GTPulse: Long Memory Project Preserves More Than History
I have fuzzy memories of reading The Giver when I was in middle school. What I can remember is a community elder passing down the communities memories through storytelling and teaching. We have history books and media to recount events, but where do communal memories go? When something significant happens in a community, where do the emotions and the details disappear to as time passes? Crosshatch Center for Art & Ecology in Bellaire, Michigan is working to preserve Northern Michigan’s memories of hope, activism, social justice and so much more through their Long Memory Project.
The Long Memory Project is an ongoing project that brings together elders and artists from the Northern Michigan community. For one day the elders tell their stories and memories of events that impacted Northern Michigan to the artists and each artist creates something out of the memories told.
Brad Kik, co-director of Crosshatch was inspired to start the project after folk singer Pete Seeger died.
“The local folk community and activist community held a tribute for him at Inside Out Gallery. I went to that and a couple things happened. One, I was the youngest person in the room and I’m not that young. The second thing was I was talking with Sally Van Vleck at the Neahtawanta Inn and she mentioned Big Rock, and I said what’s Big Rock? And she looked at me like I just stepped in something.”
Big Rock is nuclear waste that’s been sitting in a decommissioned nuclear plant in Charlevoix since 1997. The waste was only supposed to sit on what used to be the nuclear plant until it could be moved to a proper nuclear waste storage facility. The waste is still in Charlevoix today.
Local environmental activists have had their share of grief and fear with Big Rock, with concerns ranging from the damage it could bring by being so close to the Great Lakes, to concerns of how it will be transported once a permanent facility is determined.
Brad was shocked that he hadn’t heard of Big Rock sooner and questioned why these displays of activism weren’t transcending to the younger generations.
“Where’s the transmission of this history down to young artists? And the stories. How do you go find these stories?”
The Long Memory Project elder requirements are anybody who is over 60 and ideally, has lived in the region for awhile. The artists are artists from a residency program put on by Crosshatch. The Artist Residency provides a space and program for local artists to have dedicated, unspoiled work time to dedicate to their artistry. The provided cabin for the residency sits on a large plot of wilderness in Mancelona. The Walden Pond-esque getaway has housed, painters, musicians and writers through the residency program that lasts anywhere from two to four weeks.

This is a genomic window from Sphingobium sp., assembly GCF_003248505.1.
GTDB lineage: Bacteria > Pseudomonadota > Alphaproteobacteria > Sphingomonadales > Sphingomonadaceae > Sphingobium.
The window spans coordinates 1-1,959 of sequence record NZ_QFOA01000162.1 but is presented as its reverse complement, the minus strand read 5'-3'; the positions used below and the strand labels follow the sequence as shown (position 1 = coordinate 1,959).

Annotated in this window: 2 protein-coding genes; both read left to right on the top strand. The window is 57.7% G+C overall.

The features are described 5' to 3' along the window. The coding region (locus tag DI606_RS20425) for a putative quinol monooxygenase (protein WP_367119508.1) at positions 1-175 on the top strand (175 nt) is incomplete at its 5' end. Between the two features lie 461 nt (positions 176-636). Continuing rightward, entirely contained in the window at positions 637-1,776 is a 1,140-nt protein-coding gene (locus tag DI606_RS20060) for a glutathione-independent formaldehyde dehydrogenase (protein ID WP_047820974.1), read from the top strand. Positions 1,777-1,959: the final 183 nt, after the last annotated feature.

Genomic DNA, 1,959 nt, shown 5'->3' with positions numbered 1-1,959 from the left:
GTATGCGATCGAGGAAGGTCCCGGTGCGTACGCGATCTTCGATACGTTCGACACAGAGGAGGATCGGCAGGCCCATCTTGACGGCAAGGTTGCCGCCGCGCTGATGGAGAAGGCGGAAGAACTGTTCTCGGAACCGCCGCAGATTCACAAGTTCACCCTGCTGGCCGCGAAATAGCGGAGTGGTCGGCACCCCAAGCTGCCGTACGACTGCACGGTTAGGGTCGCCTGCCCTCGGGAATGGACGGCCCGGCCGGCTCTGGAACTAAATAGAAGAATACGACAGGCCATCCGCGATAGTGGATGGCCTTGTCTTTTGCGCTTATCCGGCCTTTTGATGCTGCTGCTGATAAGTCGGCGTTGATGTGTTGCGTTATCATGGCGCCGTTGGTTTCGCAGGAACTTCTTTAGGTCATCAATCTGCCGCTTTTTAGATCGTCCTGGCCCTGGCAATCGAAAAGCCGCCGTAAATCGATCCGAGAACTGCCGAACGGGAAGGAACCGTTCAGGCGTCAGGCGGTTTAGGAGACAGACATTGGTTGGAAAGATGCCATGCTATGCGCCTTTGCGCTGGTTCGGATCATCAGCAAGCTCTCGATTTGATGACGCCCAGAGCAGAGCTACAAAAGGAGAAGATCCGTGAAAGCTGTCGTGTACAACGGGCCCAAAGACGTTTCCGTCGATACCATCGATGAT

“It was our Board of President’s grandparents house, it’s this beautiful little log cabin. We threw a piano in there and stocked the kitchen. It’s out there, it’s secluded so we make sure they’re comfortable with that, but they have no distractions. It’s a place where artists finish projects.”
The Long Memory Project has completed its first year and is preparing for it’s 2020 project. The 2019 project focused on Big Rock and the stories told were from elders that had been involved as activists. The 2020 Long Memory Project will focus on the LGBTQ community, particularly in rural Michigan. Traverse City has made great strides in being a welcoming community to all, but Northern Michigan as a whole still has a long way to go. In year’s past it has only been more difficult to be a queer person, and that difficulty is magnified by not be connected to a large city with an LGBTQ community.
Crosshatch is working with Up North Pride on the upcoming Long Memory Project and already has LGBTQ artists for residency.
The Long Memory Project isn’t about recording hours of tape recorded interviews or digging through newspaper archives, it’s about preserving the emotion inside of history.
“It’s about the human connection, it’s about the person listening rather than a recording sitting on a shelf somewhere. I’d like to see the program go long enough for an artist to return back as an elder.”